Manchester Airport has incurred the wrath of Cheshire campaigners, after a plan to demolish two historic houses became known.
Officials want to build a new hangar on the cleared site, but pressure groups are seeking court action to prevent the development.
Stop Expansion at Manchester Airport (SEMA), a newly formed protest group, succumbed to an unfavourable 5:4 vote by local councillors last week, despite an impromptu rally outside the town hall gates.
Only a judge can overturn the ruling now, much to the dismay of Peter Johnson, a resident in one of the doomed properties. Mr. Johnson has issued a warning to Manchester, opposing the demolition.
“We have fought long and hard to stop our homes from being demolished and we won’t give up the fight just yet.” A colony of great-crested newts could also be destroyed by construction crews, despite being protected under the Wildlife and Countryside Act of 1981.
A nearby townhouse was recently spared the bulldozer, prolonging four centuries of history, but the destruction of the remaining buildings is almost inevitable.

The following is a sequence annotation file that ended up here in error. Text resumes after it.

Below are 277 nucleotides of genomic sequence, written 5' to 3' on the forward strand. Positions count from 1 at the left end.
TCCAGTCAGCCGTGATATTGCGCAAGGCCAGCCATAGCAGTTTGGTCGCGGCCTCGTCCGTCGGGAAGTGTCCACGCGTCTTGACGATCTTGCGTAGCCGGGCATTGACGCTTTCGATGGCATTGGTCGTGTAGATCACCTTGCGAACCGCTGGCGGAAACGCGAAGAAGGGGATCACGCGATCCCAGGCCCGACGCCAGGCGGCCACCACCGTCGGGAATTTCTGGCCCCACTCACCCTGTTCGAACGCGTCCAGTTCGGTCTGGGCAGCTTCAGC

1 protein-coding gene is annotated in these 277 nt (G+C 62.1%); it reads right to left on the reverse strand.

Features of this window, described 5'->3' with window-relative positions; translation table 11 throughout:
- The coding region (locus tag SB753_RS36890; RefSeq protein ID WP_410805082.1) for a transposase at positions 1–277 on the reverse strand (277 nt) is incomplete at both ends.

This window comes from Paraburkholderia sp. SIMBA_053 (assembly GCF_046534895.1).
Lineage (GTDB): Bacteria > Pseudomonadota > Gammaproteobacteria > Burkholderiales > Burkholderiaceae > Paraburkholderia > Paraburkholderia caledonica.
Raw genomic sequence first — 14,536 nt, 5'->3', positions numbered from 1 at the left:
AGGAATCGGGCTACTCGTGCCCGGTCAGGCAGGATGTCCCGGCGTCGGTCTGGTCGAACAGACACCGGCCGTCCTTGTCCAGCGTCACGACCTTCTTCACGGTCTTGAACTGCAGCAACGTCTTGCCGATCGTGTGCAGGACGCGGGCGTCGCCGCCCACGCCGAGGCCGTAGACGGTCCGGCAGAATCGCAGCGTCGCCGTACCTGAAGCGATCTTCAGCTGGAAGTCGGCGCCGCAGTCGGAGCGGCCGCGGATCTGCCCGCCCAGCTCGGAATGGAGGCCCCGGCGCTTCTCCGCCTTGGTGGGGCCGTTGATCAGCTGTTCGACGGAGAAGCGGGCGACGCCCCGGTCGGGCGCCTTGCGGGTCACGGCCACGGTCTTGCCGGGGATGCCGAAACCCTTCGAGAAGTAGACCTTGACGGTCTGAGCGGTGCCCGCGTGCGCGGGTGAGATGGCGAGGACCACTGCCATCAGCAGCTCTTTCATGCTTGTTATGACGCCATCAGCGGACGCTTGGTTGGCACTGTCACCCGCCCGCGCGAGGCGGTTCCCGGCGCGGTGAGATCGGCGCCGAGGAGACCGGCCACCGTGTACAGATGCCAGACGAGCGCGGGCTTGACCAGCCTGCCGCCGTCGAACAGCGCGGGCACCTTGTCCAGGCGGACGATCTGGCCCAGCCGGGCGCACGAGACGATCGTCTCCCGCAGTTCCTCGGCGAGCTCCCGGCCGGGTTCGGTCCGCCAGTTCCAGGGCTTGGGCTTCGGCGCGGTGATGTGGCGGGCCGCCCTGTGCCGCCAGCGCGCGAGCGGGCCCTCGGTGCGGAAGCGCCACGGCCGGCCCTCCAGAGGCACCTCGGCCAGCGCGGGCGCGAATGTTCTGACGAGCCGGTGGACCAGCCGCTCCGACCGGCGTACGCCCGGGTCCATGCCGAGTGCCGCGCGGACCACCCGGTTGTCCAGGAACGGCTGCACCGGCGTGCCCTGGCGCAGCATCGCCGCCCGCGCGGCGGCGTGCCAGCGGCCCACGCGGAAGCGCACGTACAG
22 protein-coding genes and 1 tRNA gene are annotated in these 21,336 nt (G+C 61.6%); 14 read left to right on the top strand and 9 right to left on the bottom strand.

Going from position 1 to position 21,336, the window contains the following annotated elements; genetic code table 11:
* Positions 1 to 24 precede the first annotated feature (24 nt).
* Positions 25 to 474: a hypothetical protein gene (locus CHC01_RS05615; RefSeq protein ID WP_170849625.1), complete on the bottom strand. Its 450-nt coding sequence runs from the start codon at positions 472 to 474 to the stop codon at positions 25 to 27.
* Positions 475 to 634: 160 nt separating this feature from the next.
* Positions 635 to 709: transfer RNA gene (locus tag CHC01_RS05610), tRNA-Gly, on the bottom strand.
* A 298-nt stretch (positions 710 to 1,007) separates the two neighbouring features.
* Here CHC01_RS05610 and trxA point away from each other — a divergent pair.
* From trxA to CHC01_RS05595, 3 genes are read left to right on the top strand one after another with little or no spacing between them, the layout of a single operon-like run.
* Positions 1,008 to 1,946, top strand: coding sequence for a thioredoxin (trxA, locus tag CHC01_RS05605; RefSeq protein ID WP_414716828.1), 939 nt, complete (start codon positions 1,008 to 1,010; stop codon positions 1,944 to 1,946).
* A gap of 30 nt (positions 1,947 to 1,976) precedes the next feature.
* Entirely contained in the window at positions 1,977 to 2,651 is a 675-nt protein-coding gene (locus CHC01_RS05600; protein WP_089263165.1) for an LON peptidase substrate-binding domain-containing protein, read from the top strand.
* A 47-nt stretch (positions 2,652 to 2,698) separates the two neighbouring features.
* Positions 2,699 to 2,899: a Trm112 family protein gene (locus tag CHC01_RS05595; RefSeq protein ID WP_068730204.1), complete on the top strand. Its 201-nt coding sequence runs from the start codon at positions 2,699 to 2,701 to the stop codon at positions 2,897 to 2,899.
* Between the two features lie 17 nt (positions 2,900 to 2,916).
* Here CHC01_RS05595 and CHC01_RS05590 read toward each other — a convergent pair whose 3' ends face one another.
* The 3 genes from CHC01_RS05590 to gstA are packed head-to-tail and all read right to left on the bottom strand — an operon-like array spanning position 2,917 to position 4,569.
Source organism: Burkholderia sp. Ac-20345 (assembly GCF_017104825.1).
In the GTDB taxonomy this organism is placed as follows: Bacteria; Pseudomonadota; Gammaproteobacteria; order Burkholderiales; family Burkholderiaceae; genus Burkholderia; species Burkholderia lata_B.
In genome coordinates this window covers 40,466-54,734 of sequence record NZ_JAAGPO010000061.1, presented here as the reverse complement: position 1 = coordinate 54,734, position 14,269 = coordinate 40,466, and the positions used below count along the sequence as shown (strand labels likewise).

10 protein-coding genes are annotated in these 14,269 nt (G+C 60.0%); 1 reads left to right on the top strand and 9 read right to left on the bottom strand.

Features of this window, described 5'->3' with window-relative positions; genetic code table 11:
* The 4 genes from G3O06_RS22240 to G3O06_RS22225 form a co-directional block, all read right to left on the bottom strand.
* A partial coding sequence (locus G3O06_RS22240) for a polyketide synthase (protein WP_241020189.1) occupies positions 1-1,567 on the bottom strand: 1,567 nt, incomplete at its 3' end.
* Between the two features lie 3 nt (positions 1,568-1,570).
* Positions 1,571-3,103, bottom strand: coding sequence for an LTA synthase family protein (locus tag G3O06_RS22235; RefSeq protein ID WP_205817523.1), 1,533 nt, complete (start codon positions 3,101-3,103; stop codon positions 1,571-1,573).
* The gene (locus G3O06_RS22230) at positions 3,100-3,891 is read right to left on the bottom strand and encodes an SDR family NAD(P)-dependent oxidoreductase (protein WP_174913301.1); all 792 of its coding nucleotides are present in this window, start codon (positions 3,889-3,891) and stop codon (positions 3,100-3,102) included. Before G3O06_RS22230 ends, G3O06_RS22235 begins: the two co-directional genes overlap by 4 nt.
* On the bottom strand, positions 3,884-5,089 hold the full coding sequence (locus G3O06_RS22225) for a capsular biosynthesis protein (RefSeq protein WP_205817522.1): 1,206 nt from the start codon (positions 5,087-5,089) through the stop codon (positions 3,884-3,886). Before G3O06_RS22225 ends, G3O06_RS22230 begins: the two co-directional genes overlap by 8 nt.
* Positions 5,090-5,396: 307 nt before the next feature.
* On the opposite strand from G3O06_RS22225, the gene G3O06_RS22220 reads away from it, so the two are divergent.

When complete, the 18,000 sq. metre hangar will occupy a space between Hasty and Runger Lanes.
Manchester Airport believes that the expansion is sustainable and will have no adverse effects on the local environment.
Eco-warriors are not convinced, believing that noise pollution could rise beyond acceptable levels. Liberal Democrat Councillor, Martin Eakins, has slammed the local council for its part in approving the hangar development, suggesting that planners were simply ignorant of the plight of local residents.
Visitors to the Manchester Evening News website were less sympathetic to Hasty Lane residents, as the two homes in question are rented from, and located within the limits of, Manchester Airport.
Whilst it might be a little mean to demolish somebody’s house, the airport has a legal entitlement to modify buildings on its soil, providing that property laws are not broken.
Of course, the battle between Manchester Airport and the dethroned Hasty Lane residents could be about something else altogether – sufficient compensation.